Dr. Bryan R. Payne, and Dr. Robert Tiel, neurosurgeons at LSU Health Sciences Center in New Orleans have discovered a new approach to treating medically intractable hiccups. They implanted a Vagus Nerve Stimulator in a Texas man to stop the hiccups which have severely disrupted Shane Shafer's life following a stoke he had two years ago. This is the first reported case of its kind. When Dr. Payne activated the implant following the surgery, Shafer's hiccups stopped.

UGA named recipient of $5.6 million grant from NSF for corn improvement
Corn is by far the most important cereal grain grown in the United States, and a project at the University of Georgia that could one day lead to the development of artificial corn chromosomes has just been awarded a five-year grant by the National Science Foundation for $5.6 million.

New England forests at greater risk from air pollution
When it comes to forests, air pollution is not an equal opportunity hazard. While dirty air spreads across large areas of the New England region, it's more scattered in the southeastern part of the United States.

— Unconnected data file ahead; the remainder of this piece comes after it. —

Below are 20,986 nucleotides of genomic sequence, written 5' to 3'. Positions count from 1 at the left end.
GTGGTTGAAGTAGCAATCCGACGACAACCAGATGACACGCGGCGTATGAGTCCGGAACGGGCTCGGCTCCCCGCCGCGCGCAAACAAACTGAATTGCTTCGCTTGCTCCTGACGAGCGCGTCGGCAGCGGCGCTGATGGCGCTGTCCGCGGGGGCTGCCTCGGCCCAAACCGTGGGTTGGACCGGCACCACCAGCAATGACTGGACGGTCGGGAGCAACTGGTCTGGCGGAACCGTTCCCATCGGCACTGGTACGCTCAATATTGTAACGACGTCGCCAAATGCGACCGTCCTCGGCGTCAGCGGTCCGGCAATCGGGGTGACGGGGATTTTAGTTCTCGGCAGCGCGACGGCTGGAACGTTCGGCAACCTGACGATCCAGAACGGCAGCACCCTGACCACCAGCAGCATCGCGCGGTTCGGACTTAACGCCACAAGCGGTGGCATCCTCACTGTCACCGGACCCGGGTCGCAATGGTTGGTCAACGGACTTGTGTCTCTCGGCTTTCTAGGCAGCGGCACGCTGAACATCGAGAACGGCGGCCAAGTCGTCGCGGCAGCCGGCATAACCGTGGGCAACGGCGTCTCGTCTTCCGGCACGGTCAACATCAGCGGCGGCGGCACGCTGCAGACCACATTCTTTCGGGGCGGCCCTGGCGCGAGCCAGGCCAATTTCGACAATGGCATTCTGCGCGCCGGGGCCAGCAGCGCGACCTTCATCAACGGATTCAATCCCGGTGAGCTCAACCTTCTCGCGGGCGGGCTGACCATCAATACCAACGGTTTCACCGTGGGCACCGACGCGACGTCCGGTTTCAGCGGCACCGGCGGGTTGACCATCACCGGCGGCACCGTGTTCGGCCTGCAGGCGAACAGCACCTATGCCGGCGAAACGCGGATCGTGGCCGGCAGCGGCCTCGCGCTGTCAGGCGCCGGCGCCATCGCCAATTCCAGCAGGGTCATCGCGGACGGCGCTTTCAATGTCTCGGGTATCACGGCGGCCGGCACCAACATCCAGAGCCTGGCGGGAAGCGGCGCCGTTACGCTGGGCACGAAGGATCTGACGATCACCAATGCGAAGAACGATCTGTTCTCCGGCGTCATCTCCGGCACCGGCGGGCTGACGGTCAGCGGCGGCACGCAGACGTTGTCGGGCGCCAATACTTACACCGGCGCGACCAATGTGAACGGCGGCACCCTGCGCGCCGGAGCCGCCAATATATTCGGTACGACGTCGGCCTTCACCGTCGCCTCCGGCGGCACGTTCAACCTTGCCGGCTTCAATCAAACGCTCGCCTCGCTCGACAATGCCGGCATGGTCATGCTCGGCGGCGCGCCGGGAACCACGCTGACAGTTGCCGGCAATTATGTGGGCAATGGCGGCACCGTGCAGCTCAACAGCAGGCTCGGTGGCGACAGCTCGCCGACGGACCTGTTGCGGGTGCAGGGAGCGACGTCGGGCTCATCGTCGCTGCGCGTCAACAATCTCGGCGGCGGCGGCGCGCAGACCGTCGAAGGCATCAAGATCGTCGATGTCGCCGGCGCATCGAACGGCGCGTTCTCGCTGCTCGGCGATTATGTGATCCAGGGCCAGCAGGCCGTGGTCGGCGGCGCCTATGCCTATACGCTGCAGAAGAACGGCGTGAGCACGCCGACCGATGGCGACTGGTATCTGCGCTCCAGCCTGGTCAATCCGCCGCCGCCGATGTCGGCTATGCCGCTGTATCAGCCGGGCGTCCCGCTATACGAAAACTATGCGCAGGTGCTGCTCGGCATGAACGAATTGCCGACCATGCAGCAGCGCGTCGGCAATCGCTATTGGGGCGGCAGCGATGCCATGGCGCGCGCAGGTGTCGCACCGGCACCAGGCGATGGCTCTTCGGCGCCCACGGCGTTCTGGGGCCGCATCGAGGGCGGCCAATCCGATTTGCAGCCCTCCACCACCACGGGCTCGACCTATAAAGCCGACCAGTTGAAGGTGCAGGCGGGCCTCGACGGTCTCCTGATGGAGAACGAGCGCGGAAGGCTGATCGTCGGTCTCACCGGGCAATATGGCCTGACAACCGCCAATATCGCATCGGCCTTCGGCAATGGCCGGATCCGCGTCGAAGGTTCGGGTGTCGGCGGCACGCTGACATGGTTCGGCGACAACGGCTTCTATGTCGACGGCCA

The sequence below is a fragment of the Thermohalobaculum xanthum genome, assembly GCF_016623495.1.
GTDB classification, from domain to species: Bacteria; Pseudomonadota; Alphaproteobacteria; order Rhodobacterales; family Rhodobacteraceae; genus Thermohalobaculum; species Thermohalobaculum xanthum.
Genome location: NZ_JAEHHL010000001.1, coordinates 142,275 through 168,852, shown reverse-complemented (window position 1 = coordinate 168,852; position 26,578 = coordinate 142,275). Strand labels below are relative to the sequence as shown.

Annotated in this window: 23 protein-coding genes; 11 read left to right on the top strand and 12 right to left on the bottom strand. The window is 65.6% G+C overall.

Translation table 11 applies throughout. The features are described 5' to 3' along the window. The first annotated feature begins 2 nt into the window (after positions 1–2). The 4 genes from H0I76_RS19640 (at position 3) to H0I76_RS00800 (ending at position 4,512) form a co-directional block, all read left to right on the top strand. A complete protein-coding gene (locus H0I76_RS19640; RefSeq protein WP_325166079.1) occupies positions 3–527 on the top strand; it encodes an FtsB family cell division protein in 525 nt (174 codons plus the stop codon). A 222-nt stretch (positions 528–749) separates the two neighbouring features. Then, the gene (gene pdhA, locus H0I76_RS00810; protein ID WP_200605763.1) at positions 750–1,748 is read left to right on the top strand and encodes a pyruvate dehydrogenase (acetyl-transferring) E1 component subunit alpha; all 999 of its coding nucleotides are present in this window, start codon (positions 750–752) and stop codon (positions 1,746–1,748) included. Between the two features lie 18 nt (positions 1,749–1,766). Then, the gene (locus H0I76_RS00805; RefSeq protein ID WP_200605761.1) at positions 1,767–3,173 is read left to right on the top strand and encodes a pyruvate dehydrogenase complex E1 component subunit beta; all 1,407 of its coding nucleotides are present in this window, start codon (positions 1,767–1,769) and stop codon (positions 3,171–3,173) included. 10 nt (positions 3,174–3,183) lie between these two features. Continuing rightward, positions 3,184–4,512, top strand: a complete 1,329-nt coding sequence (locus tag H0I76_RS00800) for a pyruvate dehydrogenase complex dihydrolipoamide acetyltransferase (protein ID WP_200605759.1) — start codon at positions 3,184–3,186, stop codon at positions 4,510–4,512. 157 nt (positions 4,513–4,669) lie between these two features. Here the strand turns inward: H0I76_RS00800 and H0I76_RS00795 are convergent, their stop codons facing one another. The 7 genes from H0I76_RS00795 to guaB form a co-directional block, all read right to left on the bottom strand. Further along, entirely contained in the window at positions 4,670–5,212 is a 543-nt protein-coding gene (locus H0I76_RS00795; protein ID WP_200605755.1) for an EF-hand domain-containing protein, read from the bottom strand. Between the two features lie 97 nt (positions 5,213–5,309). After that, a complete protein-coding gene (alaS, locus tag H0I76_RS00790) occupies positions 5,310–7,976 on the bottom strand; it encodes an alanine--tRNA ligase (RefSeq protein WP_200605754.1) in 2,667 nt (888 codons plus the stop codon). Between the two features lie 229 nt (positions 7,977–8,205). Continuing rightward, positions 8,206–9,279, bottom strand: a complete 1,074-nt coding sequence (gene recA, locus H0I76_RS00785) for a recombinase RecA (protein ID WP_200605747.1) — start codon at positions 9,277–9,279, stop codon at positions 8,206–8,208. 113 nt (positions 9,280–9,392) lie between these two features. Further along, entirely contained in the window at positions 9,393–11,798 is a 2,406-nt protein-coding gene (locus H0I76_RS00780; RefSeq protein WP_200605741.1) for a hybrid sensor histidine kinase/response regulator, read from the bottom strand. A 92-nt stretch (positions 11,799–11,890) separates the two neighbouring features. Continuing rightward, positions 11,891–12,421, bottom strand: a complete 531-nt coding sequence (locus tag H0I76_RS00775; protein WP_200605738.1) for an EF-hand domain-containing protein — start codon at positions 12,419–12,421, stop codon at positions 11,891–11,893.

Janet Jackson's 'accidental' exposing of her breast was the height of fashion in the 1600s
New research from the University of Warwick reveals that Queens and prostitutes bared their breasts in the media of the 1600s to titillate the public, and that the exposure of a single breast in portraits and prints was common in portrayals of court ladies. While Janet Jackson's action of baring her right breast at the Super Bowl was considered outrageous, such exposure in 17th century media wouldn't have raised so much as an eyebrow.

New polyelectrolyte inks create fine-scale structures through direct writing
Like spiders spinning webs, researchers at the University of Illinois at Urbana-Champaign are creating complex, three-dimensional structures with micron-size features using a robotic deposition process called direct-write assembly.

As obesity increases in people with diabetes, so does risk of cardiovascular disease